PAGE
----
3. Choose a Resupply Strategy
4. Create Your Meal Plan
5. Complete Your Goal Hike with Abundant Energy & a Lighter Pack

Students have used this course to meal plan for all range of trips from a weeklong trip in the Cascades to a multi-month hike of the PCT.

Find the details here.

Beyond the Summit: Nurturing Your Mind and Body After a Season of Adventure

As the season of high outdoor adventure winds down, it’s crucial to shift our focus from conquering peaks to caring for the invaluable tool that makes it all possible – our bodies and minds. Much like storing gear for longevity, our well-being requires some post-season attention. In this blog post, I’ll share insights into the importance of post-season self-care and offer a toolkit for backpackers to recharge and ensure they’re ready for many more seasons of exploration.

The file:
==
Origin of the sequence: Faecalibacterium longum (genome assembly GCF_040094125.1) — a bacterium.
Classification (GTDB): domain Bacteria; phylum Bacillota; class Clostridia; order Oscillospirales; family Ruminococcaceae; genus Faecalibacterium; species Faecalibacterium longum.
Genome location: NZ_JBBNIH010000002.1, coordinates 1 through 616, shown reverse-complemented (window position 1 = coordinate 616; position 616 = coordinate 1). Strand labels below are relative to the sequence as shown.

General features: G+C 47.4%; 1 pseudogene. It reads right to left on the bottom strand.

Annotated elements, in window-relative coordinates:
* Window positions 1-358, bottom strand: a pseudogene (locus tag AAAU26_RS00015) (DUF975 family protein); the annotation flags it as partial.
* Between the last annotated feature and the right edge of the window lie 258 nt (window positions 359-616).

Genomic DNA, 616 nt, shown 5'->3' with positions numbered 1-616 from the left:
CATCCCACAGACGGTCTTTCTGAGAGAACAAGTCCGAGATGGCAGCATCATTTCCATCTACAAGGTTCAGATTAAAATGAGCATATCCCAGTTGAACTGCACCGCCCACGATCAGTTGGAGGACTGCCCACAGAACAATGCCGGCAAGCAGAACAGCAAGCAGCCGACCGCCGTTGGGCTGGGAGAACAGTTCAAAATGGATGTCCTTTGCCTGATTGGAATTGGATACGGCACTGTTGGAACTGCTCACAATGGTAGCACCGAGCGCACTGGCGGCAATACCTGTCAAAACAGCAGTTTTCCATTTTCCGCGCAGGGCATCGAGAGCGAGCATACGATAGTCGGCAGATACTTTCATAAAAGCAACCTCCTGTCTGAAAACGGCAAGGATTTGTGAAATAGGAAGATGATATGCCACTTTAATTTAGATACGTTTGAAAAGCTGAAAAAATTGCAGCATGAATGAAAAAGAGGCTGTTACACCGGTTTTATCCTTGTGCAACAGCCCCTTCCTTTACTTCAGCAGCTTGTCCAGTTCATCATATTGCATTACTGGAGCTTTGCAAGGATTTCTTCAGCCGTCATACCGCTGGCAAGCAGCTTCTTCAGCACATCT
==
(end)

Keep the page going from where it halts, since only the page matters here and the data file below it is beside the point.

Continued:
The Body’s Call for Rest:

After a summer of pushing limits, our bodies and minds often send signals that it’s time for a break. Decreased motivation and fatigued muscles are gentle reminders that demand attention. Learning from past experiences, I’ve come to appreciate the need for rest before being forced into a mandatory hiatus due to injury or illness. Ignoring these signals can lead to more serious issues like HPA axis dysfunction (adrenal fatigue), a lesson I learned the hard way after the Pacific Crest Trail.

The Concept of Seasons: